Known for their witty observations of everyday life, mixed with reflections on social and political issues, Lia and Dan Perjovschi will also be looking at the prevailing negative discourse in the British media about Romanian and Bulgarian immigrants ‘flooding’ the country in 2014.
Being a target for the national press isn’t an easy thing to deal with, as Dan Perjovschi is quoted in The Guardian as saying:
“It is always an irritation when you are questioned as a nation. And when media step in, anger increases or may go out of control. Facebook is full of mockeries of Brits and some superficial ‘patriotic’ feelings.
On the other hand, Romanians love the Premiership, Robbie Williams and Helen Mirren and the visual artists are obsessed with Tate Modern. Romanians had a great respect of UK because legend says that Tony Blair contributed massively to our EU bid. Therefore the actual situation is seen as a betrayal.”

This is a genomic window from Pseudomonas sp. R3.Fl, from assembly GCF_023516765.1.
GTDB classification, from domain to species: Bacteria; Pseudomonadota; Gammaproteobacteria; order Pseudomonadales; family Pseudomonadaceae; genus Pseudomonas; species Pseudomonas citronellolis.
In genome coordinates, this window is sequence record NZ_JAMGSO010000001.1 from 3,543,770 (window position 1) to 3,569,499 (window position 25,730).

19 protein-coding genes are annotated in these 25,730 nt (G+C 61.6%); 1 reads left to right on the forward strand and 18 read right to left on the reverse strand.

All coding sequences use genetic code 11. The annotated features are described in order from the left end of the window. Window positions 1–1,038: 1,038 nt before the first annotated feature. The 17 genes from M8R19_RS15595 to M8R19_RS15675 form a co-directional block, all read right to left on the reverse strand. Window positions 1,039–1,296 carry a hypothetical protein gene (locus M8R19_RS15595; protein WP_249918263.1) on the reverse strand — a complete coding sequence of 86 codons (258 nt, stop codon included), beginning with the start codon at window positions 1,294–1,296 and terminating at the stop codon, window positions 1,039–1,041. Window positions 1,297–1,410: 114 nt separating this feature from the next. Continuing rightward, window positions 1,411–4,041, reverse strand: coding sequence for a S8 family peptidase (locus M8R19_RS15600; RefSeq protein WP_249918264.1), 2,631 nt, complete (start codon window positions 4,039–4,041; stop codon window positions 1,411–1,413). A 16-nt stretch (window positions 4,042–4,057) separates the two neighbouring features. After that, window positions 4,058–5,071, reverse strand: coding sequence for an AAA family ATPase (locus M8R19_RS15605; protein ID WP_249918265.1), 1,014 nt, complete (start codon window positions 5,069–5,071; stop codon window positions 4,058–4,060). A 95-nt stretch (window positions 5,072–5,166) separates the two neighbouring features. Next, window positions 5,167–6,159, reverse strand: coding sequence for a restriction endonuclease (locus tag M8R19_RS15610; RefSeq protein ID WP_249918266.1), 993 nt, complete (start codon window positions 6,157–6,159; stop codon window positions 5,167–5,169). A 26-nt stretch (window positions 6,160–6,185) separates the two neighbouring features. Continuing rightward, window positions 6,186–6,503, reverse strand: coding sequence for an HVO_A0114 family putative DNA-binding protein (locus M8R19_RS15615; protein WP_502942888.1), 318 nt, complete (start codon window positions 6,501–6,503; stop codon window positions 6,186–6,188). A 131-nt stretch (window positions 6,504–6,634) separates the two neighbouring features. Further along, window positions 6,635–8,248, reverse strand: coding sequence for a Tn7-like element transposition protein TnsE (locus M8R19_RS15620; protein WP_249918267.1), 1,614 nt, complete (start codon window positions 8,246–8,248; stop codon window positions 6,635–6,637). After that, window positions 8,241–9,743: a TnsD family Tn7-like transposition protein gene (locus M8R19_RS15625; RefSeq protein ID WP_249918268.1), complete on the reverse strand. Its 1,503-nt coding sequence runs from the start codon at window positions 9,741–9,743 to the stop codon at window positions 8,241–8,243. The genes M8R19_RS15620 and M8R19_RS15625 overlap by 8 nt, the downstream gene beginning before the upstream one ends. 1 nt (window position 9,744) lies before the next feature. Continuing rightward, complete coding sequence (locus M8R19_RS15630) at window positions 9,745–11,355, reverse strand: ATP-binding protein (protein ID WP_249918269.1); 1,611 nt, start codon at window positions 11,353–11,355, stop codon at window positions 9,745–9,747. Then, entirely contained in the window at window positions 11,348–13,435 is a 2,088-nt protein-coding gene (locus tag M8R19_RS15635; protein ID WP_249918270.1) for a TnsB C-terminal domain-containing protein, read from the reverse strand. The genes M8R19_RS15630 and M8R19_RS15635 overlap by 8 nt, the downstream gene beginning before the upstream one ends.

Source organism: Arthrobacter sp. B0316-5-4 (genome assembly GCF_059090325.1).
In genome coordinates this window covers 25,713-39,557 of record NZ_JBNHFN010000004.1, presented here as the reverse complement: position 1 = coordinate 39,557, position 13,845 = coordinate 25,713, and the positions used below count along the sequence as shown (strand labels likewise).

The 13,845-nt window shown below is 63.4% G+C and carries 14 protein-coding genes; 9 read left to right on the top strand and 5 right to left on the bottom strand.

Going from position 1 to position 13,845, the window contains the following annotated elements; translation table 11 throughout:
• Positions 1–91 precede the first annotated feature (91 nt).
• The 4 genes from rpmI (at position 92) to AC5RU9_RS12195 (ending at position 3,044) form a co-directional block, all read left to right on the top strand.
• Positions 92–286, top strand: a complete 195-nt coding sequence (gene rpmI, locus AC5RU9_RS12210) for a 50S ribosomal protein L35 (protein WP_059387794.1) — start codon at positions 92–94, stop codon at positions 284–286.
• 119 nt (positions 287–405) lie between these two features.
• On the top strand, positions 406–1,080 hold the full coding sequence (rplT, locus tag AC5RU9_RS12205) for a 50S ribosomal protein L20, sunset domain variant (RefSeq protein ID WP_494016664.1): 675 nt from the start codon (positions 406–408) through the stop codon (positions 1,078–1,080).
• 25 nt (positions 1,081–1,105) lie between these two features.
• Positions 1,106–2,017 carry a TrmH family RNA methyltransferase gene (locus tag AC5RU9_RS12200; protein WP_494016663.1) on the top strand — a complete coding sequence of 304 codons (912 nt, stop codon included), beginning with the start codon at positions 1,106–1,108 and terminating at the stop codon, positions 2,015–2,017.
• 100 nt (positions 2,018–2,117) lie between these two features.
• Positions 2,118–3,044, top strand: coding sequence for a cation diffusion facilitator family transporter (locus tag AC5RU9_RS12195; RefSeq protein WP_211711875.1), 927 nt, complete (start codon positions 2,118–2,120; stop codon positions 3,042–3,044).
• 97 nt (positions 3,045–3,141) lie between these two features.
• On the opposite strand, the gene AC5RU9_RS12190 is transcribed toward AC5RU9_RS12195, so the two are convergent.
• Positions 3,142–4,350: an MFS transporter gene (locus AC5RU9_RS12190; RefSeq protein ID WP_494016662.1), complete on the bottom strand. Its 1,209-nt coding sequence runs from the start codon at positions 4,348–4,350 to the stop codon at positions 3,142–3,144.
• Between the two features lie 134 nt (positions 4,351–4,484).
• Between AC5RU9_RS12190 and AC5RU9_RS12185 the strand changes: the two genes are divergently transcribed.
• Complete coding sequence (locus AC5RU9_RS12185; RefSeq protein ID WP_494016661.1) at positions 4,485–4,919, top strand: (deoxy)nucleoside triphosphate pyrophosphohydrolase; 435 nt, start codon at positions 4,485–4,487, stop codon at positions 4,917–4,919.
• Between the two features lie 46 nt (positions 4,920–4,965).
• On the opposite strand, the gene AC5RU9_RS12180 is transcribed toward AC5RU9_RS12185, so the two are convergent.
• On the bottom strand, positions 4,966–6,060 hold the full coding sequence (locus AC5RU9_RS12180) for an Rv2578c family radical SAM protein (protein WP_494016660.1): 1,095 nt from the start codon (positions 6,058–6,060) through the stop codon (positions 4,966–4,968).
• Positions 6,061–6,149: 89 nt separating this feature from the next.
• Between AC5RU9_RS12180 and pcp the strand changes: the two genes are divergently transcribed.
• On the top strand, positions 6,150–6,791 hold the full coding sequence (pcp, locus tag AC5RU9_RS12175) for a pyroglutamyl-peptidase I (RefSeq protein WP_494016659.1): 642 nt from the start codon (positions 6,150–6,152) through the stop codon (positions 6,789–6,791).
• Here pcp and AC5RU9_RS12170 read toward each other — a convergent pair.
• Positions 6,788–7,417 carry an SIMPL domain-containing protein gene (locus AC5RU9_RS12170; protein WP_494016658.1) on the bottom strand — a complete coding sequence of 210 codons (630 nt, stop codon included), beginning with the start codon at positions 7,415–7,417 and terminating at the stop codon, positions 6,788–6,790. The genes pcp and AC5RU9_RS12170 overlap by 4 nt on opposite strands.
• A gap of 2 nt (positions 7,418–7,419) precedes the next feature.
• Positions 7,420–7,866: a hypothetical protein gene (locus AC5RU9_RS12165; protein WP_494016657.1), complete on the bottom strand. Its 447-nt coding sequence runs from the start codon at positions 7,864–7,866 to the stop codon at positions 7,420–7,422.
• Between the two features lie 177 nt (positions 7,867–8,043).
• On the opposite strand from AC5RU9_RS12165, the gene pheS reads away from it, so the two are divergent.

Over the past 25 years, Lia and Dan Perjovschi have forged personal and challenging forms of artistic expression, bringing a unique contribution to the development of art in Eastern Europe. Their work has been on display in galleries from New York to Seoul and from Berlin to London and Reykjavik. Together they created the Centre for Art Analysis (CAA), a space for artists, students, philosophers and politicians to question dominant ideologies. They dedicated their studio to creating a truly democratic space for dialogue between cultures in Romania and Europe.
A reception will follow the discussion.
The European Cultural Foundation (ECF) is based in Amsterdam and has been a supporter of culture in wider Europe for the past 60 years. The annual ECF award – Princess Margriet Award, which includes a prize of 25,000 Euros, recognises European artists, intellectuals and activists whose work shows the power of culture in constructing a democratic and inclusive Europe.